GlobalPost, an online news organization based in Boston, said it was hacked by the Syrian Electronic Army for the second time this week. The pro-Assad hacker collective deleted nearly all of the website's content. As of this writing, the content was still missing and links to GlobalPost articles drew the following message.
GlobalPost identified the SEA as the culprits on Twitter. Editor Thomas Mucha said the company would continue to post the day's news on social media while it battles the hackers.
.@GlobalPost has apparently been hacked by the Syrian Electronic Army. We are working hard to restore our site as soon as possible. Thanks.
— GlobalPost (@GlobalPost) October 2, 2013
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— Thomas Mucha (@thomaswmucha) October 2, 2013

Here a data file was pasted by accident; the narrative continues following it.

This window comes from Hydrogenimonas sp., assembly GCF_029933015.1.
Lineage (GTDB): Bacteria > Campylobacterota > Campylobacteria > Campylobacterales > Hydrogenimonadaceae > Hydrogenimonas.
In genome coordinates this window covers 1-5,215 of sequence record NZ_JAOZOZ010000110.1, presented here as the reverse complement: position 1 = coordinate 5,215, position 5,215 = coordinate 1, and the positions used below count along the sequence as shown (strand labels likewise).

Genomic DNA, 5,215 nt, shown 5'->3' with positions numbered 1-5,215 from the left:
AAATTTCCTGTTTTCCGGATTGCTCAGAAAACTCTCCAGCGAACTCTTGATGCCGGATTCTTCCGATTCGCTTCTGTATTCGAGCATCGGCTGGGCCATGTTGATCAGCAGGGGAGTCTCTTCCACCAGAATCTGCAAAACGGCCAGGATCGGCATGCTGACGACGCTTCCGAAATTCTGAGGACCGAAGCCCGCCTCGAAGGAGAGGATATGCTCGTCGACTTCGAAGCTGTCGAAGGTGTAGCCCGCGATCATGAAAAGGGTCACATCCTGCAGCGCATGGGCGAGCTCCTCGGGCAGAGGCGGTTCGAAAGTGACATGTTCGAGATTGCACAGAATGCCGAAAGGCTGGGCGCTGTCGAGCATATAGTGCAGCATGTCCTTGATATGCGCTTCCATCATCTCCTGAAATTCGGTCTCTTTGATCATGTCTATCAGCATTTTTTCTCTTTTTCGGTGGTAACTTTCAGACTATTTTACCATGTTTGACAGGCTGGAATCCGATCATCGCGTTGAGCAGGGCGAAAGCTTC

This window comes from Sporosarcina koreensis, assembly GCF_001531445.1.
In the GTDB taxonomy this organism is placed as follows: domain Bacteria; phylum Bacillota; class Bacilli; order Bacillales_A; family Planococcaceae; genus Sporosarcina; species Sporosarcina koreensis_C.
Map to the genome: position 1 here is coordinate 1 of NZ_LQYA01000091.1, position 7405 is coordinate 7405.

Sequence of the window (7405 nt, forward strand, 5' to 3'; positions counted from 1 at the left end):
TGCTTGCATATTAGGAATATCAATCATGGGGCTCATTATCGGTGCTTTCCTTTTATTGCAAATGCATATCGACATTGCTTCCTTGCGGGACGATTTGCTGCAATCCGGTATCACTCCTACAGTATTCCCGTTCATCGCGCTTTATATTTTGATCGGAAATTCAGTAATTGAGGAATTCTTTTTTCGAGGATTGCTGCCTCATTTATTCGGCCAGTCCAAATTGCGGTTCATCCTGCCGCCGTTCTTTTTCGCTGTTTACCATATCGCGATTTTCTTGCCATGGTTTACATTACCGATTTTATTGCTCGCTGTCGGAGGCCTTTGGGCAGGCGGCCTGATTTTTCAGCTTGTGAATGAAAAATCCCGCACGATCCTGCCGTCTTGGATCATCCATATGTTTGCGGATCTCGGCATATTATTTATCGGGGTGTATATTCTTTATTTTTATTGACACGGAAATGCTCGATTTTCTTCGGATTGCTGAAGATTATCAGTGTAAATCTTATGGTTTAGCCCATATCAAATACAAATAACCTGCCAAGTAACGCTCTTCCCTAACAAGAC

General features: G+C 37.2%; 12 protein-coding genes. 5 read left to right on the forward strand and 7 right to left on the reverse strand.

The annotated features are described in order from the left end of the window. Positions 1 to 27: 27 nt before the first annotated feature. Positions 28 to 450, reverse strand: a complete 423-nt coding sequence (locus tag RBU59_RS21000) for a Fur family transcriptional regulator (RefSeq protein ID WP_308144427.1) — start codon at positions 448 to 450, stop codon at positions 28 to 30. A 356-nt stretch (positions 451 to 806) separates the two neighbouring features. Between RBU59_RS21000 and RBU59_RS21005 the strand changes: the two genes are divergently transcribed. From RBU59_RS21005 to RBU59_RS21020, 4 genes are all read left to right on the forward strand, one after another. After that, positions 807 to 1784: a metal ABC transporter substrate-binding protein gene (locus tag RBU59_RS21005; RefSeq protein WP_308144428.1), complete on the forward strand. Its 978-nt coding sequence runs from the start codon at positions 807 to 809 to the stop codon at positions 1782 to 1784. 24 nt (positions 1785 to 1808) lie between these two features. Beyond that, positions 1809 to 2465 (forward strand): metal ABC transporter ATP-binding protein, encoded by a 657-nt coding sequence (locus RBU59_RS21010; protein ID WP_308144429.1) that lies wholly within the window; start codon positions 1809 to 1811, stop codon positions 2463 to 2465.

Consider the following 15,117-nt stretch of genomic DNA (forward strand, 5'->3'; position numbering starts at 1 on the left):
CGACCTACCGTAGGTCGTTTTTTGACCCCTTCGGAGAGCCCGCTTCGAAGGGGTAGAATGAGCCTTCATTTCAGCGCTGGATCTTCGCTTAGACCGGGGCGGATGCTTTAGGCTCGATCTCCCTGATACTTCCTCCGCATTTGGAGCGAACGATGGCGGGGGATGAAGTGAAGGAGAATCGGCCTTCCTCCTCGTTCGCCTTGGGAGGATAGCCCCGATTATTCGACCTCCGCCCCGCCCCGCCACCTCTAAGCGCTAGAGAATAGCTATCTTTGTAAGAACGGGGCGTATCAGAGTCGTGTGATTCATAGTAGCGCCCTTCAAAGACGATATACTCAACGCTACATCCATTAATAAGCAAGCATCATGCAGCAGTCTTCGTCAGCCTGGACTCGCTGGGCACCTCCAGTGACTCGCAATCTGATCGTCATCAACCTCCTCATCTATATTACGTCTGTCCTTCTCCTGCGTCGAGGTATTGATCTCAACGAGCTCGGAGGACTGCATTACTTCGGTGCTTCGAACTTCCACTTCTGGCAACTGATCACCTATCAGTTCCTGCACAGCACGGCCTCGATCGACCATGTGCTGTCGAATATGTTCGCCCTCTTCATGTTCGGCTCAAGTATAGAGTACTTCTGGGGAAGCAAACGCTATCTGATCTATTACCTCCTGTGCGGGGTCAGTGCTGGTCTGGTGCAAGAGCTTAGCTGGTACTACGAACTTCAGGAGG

The SEA first attacked GlobalPost on Monday by hijacking its Twitter account, which was followed by a cyberattack on its website.
The SEA hackers proved they had access by sharing the website’s administration panel.
The SEA claimed the attack was inspired by an article (currently unavailable because of Wednesday’s hack) that published the names of innocent people and falsely accused them as being affiliated with the SEA. The article focused on a cyberwar between Anonymous and the SEA that started after a hacker associated with Anonymous claimed that he or she had acquired information about the identities of SEA members.
The SEA didn’t remove the article and said that it left that choice up to GlobalPost, the implicit message being that it would follow with another attack if GlobalPost didn't remove the article on its own. Wednesday’s attack appears to be making good on that threat.
The hack on GlobalPost comes about a month after SEA took down The New York Times’ website. The SEA also took credit for cyberattacks on The Washington Post and a handful of high-profile Twitter accounts including Thomson Reuters, Financial Times and the Associated Press. The FBI officially added the SEA to its wanted list in early September.